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Healthy and fit on the go: strength training

Strength Training


Strength training is moderate to high intensity resistance exercise that increases muscle fitness and bone strength. Resistance can be achieved with handheld or machine-type weights, calisthenics or your own body weight.


How much?

Adults should do muscle-strengthening activities involving all major muscle groups on two or more days a week. Perform at least one set of 8-12 repetitions for each muscle group. Use enough resistance so it’s difficult to finish the 12th repetition.


Major muscle groups:

Regardless of the type of weight resistance, use slow controlled movements throughout the entire range of motion in each exercise and be sure to work both left and right sides as well as the front and back of each limb.

  • Chest: push-ups (on the floor or against a wall or table).
  • Upper back: push-ups, pull-ups, “rowing”.
  • Shoulders: push-ups, pull-ups, “shrugging” (shoulders to ears with resistance).
  • Biceps: palms-up curls (hold upper arms till and curl hand to should with resistance).
  • Triceps: palms-down extensions (hold upper arms still at sides, bend and extend at the elbow).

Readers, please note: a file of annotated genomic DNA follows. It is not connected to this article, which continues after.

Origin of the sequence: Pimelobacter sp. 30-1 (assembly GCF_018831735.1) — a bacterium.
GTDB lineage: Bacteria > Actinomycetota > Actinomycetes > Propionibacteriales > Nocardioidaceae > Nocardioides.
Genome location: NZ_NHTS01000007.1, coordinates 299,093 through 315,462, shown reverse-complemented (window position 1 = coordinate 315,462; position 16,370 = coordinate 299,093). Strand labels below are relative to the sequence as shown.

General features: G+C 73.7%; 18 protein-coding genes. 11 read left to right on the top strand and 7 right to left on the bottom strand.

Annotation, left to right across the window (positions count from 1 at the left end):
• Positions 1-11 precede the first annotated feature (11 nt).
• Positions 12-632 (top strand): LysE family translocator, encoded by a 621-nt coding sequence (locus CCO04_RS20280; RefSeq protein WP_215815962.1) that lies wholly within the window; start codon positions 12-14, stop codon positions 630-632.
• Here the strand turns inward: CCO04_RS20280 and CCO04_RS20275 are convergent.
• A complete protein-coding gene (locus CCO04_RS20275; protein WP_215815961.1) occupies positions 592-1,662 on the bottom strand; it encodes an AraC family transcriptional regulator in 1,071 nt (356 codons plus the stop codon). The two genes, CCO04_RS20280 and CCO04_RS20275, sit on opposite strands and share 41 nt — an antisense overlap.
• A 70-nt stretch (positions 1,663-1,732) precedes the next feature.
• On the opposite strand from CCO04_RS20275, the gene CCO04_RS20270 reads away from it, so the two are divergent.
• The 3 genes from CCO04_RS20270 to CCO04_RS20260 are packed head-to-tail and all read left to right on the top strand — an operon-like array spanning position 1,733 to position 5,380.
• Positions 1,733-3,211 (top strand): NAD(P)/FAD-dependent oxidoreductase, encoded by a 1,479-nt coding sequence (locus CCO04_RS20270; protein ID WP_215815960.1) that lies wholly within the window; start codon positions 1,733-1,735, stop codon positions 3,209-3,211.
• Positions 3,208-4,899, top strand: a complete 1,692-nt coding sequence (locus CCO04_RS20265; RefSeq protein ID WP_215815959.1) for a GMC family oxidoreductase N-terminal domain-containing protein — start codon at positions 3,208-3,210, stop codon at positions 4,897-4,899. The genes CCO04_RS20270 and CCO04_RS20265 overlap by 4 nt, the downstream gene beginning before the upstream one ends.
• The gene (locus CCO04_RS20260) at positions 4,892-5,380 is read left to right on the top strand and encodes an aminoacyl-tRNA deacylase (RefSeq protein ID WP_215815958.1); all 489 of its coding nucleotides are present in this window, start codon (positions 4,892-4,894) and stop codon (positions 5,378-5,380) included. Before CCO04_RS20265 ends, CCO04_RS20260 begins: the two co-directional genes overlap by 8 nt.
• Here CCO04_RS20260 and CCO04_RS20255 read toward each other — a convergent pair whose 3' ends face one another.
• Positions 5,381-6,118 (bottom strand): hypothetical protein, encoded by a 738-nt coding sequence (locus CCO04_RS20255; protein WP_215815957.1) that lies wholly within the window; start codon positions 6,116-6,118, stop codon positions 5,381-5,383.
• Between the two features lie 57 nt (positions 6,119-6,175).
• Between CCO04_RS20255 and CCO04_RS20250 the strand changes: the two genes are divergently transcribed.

• Abdomen: plain old bent knee sit-ups or curl ups are very effective.
  • Thighs: front (quadriceps): start with knee bent, straighten leg out to the front with resistance, lower slowly.
  • Back (hamstrings): start with knee straight and pull heel to buttocks with resistance (a weight or stretch band).
  • Hips: leg lifts out to the side, and out the back against resistance.
  • Calves: standing toe-raises (lift heels off floor, shift weight onto the balls of the feet and hold, lower slowly.)

Resistance Tools


Body weight:

The weight of your own body and limbs can be a very effective resistance tool. You can use your torso as the weight or resistance for sit-ups, your body weight for toe raises, and you can use your leg weight as resistance for leg lifts to the side to strengthen your hips. In fact, it’s a good idea to learn new strengthening exercises without any added weights or resistance. Once you’re proficient, you can add weight. Two very popular and effective types of strength training – Pilates and Yoga – need no added weight or resistance.


Household items:

Be creative, try some of these common items as weights, just remember to start light (one to five pounds) to avoid injury:

  • Soup cans: canned foods come in weights from 6 ounces through 3 or more pounds.
  • Books.
  • Sand bags.
  • Stretch (or resistance) bands can be made from surgical tubing, therapy bands, wide elastic, or large rubber bands.
  • Rocks (put a few in an old tube sock and tie a knot – just don’t hit anything with it!)

Free weights and resistance machines:

Muscle isolating machines (like Cybex), barbells with weight plates and hand-held dumbbells are the most common tools used for strength training in schools and fitness gyms. Check with your local high school or gym for an orientation or training session where you can learn how to strength train under the supervision of a trained coach. Once you learn the exercises, you can continue strength training at home.

Reviewed in 2019

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